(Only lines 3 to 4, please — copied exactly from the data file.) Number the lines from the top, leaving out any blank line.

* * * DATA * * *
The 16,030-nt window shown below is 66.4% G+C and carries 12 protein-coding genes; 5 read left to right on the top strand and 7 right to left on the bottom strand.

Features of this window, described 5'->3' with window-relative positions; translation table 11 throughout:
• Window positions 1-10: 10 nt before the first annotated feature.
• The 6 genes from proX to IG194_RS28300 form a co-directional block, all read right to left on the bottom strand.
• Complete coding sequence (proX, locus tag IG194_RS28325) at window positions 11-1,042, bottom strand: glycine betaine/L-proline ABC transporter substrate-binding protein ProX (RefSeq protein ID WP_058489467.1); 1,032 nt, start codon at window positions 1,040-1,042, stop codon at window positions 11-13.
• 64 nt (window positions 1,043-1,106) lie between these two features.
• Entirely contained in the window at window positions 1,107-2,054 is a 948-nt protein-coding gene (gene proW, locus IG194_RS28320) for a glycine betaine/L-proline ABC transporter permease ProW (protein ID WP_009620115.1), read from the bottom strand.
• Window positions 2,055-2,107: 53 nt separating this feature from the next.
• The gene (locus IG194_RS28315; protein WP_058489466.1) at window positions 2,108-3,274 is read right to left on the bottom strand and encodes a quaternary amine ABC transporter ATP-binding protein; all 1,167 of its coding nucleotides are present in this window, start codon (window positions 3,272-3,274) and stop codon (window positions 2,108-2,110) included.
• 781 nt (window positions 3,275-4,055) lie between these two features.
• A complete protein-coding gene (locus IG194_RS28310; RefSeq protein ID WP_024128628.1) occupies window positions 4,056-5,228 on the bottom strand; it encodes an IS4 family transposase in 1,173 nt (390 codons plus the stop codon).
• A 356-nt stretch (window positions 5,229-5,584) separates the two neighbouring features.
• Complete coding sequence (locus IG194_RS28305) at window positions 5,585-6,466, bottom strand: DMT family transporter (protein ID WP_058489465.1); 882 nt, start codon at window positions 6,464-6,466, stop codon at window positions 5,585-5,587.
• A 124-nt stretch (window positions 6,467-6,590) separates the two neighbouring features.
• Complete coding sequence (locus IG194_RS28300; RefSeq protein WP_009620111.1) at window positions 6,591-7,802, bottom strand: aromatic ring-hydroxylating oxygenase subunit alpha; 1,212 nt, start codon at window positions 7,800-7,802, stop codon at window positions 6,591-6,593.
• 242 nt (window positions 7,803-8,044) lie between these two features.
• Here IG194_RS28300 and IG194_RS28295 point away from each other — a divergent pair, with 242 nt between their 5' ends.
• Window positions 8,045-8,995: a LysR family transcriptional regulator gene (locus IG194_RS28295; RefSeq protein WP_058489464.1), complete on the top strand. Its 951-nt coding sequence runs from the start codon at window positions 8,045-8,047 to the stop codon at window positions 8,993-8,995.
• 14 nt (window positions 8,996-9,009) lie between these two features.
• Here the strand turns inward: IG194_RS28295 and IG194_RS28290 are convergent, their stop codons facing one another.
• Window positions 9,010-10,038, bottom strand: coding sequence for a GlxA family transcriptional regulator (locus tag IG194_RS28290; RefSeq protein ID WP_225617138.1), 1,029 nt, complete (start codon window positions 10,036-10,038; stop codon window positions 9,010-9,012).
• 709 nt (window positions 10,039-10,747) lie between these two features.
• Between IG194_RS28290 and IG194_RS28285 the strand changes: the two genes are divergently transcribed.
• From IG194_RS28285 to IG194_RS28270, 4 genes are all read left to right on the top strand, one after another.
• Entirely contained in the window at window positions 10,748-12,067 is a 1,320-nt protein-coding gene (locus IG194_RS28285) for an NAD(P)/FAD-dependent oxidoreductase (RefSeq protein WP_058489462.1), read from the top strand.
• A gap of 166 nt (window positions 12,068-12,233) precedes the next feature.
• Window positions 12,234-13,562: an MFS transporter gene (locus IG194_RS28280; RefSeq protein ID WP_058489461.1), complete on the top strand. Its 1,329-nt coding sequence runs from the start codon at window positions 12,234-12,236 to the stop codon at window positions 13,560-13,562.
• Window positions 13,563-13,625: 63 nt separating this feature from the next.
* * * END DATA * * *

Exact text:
• Window positions 1-10: 10 nt before the first annotated feature.
• The 6 genes from proX to IG194_RS28300 form a co-directional block, all read right to left on the bottom strand.